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“Godzilla vs. Kong” Review: A fun return to theaters

“Godzilla vs. Kong” released in theaters on Mar. 24 and on HBO Max on Mar. 31. (IndieWire)

Warning: There will be some monster-sized spoilers in this review

Prior to COVID-19, I was at the movie theater every other week. It was my home away from home. When theaters started to reopen after the lockdowns, I still avoided them because, even though I loved visiting them, they never seemed like the most sanitary place. 

Upon receiving my vaccine, I knew the return to theaters was imminent. I needed a movie that would warrant a grand return, and a film that reminded me of what made the theater experience so enjoyable. “Godzilla vs. Kong” delivers that feeling.

In a world full of gargantuan creatures known as Titans, Godzilla reigns as the king of monsters. However, a new challenger approaches in the giant ape known as Kong, who has lived isolated in a research facility on Skull Island. When a group of scientists launch an expedition to the home of the Titans, they set off a chain of events that pits Kong against the mighty Godzilla.

The filmmakers knew why audiences were anticipating this movie. Moviegoers were not looking for a film about the deeper meaning of the universe or some life-changing story. People were there to see an oversized gorilla slug it out against a giant lizard.

The film absolutely fulfills its promise of epic monster mayhem.

When the two titans clash, the film is at its best. Kong and Godzilla do not just hurl punches at one another, but they have tactics as they fight. Director Adam Wingard and crew choreograph epic battles that showcase the strengths of each creature. Godzilla utilizes brute force, while Kong uses his agility and speed to his advantage. The end result culminates in some intense, pulse-pounding skirmishes that deliver on what people came to see.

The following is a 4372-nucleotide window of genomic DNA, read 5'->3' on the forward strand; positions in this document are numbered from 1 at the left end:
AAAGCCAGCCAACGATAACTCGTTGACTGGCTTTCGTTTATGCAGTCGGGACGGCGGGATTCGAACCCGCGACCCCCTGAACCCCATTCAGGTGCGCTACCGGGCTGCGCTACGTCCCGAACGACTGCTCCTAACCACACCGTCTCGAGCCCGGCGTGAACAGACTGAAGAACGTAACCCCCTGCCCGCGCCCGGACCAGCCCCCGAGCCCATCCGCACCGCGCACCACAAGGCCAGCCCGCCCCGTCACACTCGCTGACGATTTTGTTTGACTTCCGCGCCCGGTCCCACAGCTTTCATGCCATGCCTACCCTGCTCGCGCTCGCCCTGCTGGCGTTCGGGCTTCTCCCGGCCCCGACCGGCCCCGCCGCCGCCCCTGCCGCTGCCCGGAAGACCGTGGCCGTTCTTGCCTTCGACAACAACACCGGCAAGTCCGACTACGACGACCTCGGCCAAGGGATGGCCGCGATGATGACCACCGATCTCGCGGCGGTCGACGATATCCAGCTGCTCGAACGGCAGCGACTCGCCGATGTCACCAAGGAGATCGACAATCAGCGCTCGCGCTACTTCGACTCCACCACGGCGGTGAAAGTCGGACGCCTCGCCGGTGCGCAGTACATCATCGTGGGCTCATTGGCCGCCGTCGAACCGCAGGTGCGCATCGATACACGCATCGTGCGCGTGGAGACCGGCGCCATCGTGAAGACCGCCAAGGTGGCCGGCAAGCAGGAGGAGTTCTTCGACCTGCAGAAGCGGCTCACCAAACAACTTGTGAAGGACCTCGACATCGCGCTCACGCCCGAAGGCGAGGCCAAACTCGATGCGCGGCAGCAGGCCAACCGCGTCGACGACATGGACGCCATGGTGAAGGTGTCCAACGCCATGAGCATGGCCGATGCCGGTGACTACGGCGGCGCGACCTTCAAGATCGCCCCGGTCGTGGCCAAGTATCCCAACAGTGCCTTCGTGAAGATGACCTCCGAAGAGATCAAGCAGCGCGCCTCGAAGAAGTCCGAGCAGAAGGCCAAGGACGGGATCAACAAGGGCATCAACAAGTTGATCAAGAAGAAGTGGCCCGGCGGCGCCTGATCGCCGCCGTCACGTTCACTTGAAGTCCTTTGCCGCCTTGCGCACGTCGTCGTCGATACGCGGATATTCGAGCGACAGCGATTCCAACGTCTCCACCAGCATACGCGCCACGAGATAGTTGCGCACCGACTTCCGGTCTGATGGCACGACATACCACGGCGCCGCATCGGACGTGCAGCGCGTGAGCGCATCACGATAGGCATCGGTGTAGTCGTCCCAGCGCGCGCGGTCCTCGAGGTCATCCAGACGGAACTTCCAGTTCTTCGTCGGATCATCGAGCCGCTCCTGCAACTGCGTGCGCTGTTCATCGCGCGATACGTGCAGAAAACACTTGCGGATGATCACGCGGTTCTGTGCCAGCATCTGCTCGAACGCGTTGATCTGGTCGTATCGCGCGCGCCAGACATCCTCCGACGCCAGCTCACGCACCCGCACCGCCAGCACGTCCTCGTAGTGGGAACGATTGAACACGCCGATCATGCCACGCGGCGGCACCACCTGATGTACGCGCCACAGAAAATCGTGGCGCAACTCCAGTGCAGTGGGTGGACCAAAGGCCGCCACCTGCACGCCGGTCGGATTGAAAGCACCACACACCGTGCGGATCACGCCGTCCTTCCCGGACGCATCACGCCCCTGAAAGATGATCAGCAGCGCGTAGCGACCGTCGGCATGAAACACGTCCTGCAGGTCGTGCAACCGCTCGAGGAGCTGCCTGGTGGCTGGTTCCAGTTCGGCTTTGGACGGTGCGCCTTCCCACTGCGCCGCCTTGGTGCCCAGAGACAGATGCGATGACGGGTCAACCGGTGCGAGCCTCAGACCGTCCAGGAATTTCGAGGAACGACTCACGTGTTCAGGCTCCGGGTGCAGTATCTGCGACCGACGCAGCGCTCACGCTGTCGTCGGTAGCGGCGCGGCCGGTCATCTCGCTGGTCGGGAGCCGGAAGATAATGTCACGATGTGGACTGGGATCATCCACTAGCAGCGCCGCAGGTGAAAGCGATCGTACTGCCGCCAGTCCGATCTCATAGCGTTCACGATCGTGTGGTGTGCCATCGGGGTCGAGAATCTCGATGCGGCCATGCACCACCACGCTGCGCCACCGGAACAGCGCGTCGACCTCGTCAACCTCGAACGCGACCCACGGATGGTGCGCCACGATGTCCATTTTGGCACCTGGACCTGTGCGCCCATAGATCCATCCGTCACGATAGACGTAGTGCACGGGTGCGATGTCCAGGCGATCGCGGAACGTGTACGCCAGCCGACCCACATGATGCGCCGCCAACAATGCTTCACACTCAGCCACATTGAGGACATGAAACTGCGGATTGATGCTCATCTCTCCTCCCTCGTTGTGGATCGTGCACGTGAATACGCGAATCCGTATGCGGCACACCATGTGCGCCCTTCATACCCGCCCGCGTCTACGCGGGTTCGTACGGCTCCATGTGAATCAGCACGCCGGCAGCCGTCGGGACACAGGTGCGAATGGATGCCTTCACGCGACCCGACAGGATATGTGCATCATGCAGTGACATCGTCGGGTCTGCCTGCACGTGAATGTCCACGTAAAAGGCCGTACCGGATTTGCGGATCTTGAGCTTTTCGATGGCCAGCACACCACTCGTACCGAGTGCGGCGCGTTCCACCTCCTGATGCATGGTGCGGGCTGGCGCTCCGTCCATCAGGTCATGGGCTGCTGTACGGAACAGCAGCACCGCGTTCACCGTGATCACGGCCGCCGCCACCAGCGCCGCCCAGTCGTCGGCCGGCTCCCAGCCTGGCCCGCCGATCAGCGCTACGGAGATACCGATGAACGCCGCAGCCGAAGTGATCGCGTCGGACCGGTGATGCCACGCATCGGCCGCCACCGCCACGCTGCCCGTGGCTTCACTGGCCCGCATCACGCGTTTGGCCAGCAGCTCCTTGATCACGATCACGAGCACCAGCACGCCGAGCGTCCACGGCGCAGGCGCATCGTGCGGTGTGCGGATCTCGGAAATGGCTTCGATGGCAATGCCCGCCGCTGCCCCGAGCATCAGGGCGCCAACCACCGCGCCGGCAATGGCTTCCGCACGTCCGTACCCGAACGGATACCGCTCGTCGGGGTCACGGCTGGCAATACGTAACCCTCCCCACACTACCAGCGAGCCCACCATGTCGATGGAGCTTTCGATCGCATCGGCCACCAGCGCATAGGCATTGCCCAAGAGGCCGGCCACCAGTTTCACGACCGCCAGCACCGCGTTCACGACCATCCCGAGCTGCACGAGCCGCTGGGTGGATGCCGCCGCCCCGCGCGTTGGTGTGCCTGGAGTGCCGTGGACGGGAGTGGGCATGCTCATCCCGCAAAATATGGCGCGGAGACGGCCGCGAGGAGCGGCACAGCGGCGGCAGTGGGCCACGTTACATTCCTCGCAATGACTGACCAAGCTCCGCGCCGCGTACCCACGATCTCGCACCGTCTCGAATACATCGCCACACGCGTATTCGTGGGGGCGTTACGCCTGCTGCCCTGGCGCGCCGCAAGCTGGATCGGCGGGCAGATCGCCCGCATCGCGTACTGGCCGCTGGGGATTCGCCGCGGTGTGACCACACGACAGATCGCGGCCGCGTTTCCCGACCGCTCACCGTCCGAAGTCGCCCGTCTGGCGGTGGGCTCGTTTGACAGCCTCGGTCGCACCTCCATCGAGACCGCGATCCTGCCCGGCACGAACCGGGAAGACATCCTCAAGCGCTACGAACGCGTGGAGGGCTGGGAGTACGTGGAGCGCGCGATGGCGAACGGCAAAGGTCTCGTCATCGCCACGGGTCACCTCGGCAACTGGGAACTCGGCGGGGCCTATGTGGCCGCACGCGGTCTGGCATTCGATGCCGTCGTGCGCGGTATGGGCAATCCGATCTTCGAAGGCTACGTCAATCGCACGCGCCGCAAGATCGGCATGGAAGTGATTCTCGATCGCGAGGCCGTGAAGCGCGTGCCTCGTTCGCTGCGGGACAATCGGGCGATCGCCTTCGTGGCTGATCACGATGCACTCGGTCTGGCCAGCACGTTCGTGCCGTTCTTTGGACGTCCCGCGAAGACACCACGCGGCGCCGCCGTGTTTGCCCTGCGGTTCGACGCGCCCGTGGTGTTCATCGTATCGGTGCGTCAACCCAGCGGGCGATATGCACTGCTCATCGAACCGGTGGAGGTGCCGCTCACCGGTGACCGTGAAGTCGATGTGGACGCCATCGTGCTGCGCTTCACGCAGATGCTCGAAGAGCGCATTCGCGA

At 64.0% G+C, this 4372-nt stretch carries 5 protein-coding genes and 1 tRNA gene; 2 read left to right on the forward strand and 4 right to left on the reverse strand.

“Godzilla vs. Kong” knows how to have fun. It is a film where you turn your brain off for two hours and enjoy the ride. That kind of experience does not appeal to everyone, but it works for me. Kong resetting his dislocated shoulder by slamming it into the side of the building is one of the ridiculously fun highlights that makes this movie an amusing experience.

Out of the two behemoths, Kong has more development. He is the underdog going into this fight, especially after seeing Godzilla disintegrate a three-headed dragon with nuclear radiation in 2019’s “Godzilla: King of the Monsters.” Kong embarks on a journey with the human characters to the birthplace of the Titans and receives a much-needed upgrade in the form of a massive energy-absorbing ax. 

Along the way, the movie explores the relationship between Kong and a Skull Island native girl named Jia (Kaylee Hottle). Jia communicates with Kong through sign language, learning he longs to return home. Their relationship delivers some touching moments and brings some life to the CGI ape.

However, the film cannot be two hours of monster fights. This is where “Godzilla vs. Kong” falters a bit. It has an abundance of flat, one-dimensional human characters to carry the film’s duller moments. 

This is a problem that has plagued all “Monsterverse” films. Aside from “Kong: Skull Island,” which contained a few interesting human characters, the humans are pretty much there to comment on the monster fight or give some evil monologue. 

The actors all give fine performances. Bryan Tyree Henry’s paranoid podcasting character stands out in particular. He adds some much-needed comic relief and personality to the human scenes. 

In short, “Godzilla vs. Kong” succeeds on all fronts to make an enjoyable blockbuster worthy of a return to the big screen.

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